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UBC Theses and Dissertations

Silicon photonic filters for wavelength-division multiplexing and sensing applications Wei, Shi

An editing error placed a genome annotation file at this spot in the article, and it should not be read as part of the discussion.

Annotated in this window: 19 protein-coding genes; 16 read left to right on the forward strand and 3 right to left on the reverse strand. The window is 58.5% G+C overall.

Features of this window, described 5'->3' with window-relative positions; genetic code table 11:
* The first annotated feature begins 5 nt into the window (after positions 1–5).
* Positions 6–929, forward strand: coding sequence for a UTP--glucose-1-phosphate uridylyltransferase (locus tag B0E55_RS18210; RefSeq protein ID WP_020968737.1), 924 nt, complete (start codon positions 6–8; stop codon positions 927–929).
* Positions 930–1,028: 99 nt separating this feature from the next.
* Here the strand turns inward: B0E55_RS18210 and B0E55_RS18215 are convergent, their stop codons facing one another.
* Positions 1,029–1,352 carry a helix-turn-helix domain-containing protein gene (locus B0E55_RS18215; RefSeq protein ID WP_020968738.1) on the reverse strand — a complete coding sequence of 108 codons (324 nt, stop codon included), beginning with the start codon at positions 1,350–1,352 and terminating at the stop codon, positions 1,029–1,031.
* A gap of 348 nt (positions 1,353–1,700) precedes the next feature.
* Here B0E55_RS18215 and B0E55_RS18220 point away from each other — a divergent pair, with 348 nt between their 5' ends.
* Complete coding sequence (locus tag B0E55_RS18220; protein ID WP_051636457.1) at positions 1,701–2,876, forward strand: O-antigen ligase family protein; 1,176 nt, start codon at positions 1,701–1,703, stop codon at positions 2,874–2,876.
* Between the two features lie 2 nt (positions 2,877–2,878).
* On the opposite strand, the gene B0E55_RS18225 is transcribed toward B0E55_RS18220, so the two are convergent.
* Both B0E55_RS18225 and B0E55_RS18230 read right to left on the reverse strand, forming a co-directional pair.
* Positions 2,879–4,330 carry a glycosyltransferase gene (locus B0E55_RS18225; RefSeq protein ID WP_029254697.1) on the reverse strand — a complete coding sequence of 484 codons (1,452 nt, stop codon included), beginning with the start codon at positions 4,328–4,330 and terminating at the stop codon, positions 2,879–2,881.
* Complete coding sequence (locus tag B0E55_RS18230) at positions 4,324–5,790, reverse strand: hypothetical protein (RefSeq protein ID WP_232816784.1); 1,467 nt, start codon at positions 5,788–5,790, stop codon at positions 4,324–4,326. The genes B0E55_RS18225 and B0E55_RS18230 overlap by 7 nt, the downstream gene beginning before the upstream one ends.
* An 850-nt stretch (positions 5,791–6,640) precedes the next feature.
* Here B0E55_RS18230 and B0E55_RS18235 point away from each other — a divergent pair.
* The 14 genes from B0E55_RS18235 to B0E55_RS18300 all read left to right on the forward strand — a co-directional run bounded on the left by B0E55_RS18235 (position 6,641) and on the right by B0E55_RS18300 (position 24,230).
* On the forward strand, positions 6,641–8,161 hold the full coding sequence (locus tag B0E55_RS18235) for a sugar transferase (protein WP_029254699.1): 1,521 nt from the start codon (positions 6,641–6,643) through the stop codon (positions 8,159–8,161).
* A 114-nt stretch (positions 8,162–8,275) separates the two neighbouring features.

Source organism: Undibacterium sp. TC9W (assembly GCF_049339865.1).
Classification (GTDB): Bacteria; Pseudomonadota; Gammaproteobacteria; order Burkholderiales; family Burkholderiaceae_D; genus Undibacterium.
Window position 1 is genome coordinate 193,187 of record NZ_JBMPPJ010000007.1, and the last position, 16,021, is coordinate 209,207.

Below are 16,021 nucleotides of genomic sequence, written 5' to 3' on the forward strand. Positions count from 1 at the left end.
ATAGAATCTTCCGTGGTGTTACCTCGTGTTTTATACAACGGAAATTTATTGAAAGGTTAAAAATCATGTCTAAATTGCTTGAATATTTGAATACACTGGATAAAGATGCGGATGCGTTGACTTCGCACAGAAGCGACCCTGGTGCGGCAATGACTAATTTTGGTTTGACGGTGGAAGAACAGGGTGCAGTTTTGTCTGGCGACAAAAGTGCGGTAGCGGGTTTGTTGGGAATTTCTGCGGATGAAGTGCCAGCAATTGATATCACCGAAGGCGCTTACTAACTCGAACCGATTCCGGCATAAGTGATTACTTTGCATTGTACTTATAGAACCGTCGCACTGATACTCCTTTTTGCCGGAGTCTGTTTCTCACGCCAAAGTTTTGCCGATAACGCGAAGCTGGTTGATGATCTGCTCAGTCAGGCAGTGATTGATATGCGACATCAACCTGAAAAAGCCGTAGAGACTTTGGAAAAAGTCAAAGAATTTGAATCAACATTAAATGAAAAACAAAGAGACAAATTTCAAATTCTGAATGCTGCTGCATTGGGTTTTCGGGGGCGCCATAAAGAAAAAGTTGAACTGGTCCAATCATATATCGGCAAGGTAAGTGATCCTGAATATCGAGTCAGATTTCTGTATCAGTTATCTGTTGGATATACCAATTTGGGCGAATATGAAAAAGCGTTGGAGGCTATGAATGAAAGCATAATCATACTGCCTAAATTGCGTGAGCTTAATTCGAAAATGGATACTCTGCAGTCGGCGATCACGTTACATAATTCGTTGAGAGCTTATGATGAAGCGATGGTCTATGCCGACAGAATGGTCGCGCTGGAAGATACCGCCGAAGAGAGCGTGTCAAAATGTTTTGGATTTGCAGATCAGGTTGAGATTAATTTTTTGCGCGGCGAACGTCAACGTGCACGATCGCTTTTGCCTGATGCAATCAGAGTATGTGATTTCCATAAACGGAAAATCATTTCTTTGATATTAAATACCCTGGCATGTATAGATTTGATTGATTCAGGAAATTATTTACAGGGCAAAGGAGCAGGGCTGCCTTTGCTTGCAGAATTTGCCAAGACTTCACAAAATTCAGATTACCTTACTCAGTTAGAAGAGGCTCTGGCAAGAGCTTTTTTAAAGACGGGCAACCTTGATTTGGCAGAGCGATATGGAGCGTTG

This thesis is a theoretical and experimental study of novel silicon photonic filters, such as traveling-wave resonators (TWRs) and grating-assisted, contra-directional couplers (contra-DCs), for on-chip wavelength-division-multiplexing (WDM) systems and sensing applications. To measure optical losses of photonic components such as Y-branch splitters and waveguide crossings, we have developed a ring-resonator based technique which is accurate, simple, and space-efficient. A number of novel devices have been demonstrated using commercial CMOS-photonics fabrication foundries, with the aim of developing large-scale photonic integrated circuits using the standard process development tools. Two types of wavelength-selective, TWR-based reflective filters have been demonstrated for applications such as remote sensing and tunable lasers. Ultra-compact, high-Q microdisk resonators have been demonstrated, with radii of down to 1.5 µm, free spectral ranges (FSRs) of up to 71 nm, loaded Q's of up to 88,000, and unloaded Q's of over 100,000. Contra-DCs have been studied using coupled-mode theory. An add-drop filter designed using contra-DCs in slab-modulated rib waveguides has been proposed and demonstrated, which shows a flat-top response and a narrow bandwidth of 50--100 GHz, promising for dense-WDM applications. Also, we proposed an out-of-phase grating design to suppress the intra-waveguide reflection in contra-DCs. Using this novel anti-reflection (AR) design, we have demonstrated an add-drop filter with a single-band, flat-top response and a wide channel bandwidth of 6.5 nm, which enables athermal operation in a large temperature span of > 70 K. This AR contra-DC can be used to build an on-chip coarse-WDM system for power-efficient, ultra-high-speed optical interconnects. Furthermore, we have proposed and demonstrated an electrically tunable phase-shifted contra-DC. In order to overcome the challenges facing microring resonators, such as limited FSRs and difficulty in controlling the bus-resonator coupling, we have proposed to integrate contra-DCs with microring resonators for selective bus-resonator coupling. Using this method, we have demonstrated a single dominant resonant mode in a microring resonator that originally has a small FSR of 1.3 nm. This grating-coupled microring resonator is promising for applications that need a huge free spectral range, such as cascaded resonator sensor arrays and ultra-high-bandwidth WDM systems.

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